Remind students of the Middle Eastern shepherd who knew each of his sheep so well.
How well do you think the Savior knows you?
How might the way you live each day be affected by understanding that the Savior knows you and was willing to lay down His life for you?
Explain that after He taught that He would lay down His life for us, the Savior indicated something else He would do. Invite a student to read John 10:16 aloud. Ask the class to look for what else the Savior said He would do for His sheep (meaning His people).
What did the Savior say He would do for His sheep?
What does this verse indicate about the location of His sheep?
Explain that the Savior was teaching the Jews in Jerusalem that He would visit God’s children in other lands, teach them His gospel, and bring them into His fold (His Church). Explain that the Book of Mormon sheds light on this verse.
Invite several students to take turns reading aloud from 3 Nephi 15:15–17, 21; 16:1–3. You may want to suggest that students write this reference in the margin of their scriptures next to John 10:16 or that they mark verse 16, footnote a.
How do these verses help us better understand John 10:16? (The “other sheep” refer to the Nephites and lost tribes, not the Gentiles.)
Ask students to read John 10:17–18 silently, looking for a doctrine about the Savior. Invite them to report what they find. (Students may use different words but should identify the following doctrine: As the literal Son of God, Jesus Christ had power to lay down His life and take it up again. Encourage students to mark the words that teach this doctrine in these verses.)
Why did the Savior have both the ability to die and the ability to rise again after dying? (From His mother, Mary, a mortal woman, Jesus inherited mortality, including the capacity to die. From Elohim, His Father, He inherited immortality, the power to live forever. Thus, He had inherited the abilities to die and to rise again, which were necessary for Jesus to be able to perform the Atonement. [See the lesson on Matthew 1–2.])
Summarize John 10:19–24 by explaining that after the Savior had taught these things, the people were divided in their opinions about who Jesus was. They approached Jesus at the temple and pressured Him to proclaim His true identity as the Christ.
Invite another student to come to the front of the class. Blindfold the student, and then instruct several other students to take turns saying a certain word (for example, “shepherd”). Ask the blindfolded student to listen to each person saying the word and determine whether he or she can recognize who is speaking by that person’s voice.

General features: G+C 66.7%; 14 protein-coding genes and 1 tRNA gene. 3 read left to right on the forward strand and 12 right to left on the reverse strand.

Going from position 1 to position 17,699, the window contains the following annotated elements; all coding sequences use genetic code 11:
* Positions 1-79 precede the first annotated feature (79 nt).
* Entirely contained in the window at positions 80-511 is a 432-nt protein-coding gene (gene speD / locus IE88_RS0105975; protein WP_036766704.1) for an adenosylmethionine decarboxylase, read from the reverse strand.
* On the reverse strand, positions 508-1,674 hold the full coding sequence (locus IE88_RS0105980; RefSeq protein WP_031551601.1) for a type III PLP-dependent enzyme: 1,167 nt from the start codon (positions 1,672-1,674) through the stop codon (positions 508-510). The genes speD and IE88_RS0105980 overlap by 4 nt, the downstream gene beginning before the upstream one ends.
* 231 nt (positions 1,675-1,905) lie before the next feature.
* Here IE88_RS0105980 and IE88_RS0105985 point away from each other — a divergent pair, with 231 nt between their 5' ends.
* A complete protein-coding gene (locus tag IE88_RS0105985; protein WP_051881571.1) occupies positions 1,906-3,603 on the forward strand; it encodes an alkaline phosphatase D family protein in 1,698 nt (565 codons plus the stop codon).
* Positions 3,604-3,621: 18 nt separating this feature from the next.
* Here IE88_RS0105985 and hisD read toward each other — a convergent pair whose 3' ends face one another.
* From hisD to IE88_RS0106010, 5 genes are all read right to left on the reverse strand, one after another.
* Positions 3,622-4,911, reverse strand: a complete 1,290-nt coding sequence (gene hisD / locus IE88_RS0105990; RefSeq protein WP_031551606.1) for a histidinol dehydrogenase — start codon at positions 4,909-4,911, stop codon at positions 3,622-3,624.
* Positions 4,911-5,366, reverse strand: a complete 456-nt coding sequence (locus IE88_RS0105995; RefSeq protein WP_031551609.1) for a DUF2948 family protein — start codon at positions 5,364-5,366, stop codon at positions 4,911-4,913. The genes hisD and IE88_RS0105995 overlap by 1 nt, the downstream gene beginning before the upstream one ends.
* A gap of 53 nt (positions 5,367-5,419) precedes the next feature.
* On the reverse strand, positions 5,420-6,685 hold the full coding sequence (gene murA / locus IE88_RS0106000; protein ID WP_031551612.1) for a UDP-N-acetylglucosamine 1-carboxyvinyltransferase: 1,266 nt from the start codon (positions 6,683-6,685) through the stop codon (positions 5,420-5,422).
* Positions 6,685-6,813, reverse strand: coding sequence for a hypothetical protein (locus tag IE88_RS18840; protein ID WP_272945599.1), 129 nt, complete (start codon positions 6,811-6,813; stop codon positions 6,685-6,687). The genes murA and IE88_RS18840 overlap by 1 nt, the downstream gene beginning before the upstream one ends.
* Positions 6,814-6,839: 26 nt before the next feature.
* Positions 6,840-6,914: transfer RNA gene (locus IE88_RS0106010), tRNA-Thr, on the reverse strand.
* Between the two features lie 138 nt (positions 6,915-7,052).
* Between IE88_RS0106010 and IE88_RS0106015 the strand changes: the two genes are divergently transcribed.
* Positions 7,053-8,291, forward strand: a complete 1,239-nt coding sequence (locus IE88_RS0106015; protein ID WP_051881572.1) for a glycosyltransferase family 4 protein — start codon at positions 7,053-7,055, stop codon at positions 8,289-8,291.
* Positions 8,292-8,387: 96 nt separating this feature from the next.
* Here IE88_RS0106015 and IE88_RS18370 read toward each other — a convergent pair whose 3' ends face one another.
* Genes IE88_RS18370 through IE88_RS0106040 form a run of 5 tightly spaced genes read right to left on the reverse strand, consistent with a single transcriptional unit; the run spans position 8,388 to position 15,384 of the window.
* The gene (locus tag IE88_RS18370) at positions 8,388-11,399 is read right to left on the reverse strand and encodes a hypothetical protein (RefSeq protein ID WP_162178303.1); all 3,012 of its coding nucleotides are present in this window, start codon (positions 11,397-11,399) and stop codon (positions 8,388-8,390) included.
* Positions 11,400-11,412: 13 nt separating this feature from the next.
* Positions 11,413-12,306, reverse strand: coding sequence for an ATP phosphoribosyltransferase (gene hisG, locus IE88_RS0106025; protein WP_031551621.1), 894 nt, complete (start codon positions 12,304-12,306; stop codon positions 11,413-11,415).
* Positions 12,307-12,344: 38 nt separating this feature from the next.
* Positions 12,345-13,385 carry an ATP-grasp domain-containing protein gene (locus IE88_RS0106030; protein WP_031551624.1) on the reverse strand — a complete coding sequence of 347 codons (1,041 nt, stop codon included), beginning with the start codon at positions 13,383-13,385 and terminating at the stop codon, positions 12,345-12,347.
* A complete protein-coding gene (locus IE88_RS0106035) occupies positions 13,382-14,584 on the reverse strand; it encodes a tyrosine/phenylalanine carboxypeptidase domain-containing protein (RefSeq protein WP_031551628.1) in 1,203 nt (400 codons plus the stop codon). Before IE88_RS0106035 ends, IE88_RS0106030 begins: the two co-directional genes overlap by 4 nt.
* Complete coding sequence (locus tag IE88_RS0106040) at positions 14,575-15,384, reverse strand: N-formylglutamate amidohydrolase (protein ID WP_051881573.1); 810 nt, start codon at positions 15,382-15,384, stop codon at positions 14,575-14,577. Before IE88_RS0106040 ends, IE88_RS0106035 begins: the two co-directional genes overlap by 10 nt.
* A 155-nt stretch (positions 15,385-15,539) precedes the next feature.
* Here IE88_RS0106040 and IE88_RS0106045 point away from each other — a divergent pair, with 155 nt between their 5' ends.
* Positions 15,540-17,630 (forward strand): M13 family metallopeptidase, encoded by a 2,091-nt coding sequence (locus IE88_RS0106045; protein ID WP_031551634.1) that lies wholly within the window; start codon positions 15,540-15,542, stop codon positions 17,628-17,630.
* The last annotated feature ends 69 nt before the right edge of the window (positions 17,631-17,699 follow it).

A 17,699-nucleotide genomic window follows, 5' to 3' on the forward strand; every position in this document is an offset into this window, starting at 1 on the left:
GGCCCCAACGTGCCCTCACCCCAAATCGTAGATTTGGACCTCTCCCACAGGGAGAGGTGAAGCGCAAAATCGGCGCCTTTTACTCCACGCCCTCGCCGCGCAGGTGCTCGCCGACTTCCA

Why might some voices be easier to recognize than others?
Instruct the student to remove the blindfold and to return to his or her seat. Invite a student to read John 10:25–30 aloud. Ask the class to follow along, looking for the Savior’s response to the people’s request to tell them whether He was the Christ.
How did the Savior describe His sheep? (The Savior’s sheep hear His voice and follow Him.)
According to verse 28, what will those who hear the Savior’s voice and follow Him receive?
What principle can we learn from these verses? (Students may identify a variety of principles, but be sure to emphasize that if we come to know the Good Shepherd’s voice and follow Him, He will lead us to eternal life. Write this principle on the board under Jesus Christ is the Good Shepherd. You may want to suggest that students write this principle in the margin of their scriptures next to John 10:27–28.)
Remind the class of the second blindfolded student and his or her ability to recognize classmates’ voices.
What can we do to come to know the Savior’s voice? (See also D&C 18:34–36.)
What have you done to become more familiar with the Savior’s voice?
In what ways can we show that we follow the Savior?
Give students time to ponder how they can better hear the Savior’s voice and follow Him. In their scripture study journals, invite them to write either (1) a goal to listen more carefully for the Savior’s voice and specific ways they will do so or (2) a goal to better follow His voice and how they plan to do so.
Summarize John 10:31–42 by explaining that after the Savior testified that He and His Father are one, the Jewish leaders sought to stone Him for blasphemy. However, He responded to their accusation by quoting Psalm 82:6, which reads, “I have said, Ye are gods; and all of you are the children of the most High.” The Savior then asked the Jews why they accused Him of blasphemy when He said He was the Son of God, given that the scriptures say we are children of God and can be gods ourselves.
Conclude by testifying of the truths and principles taught in John 10 and by encouraging students to apply them.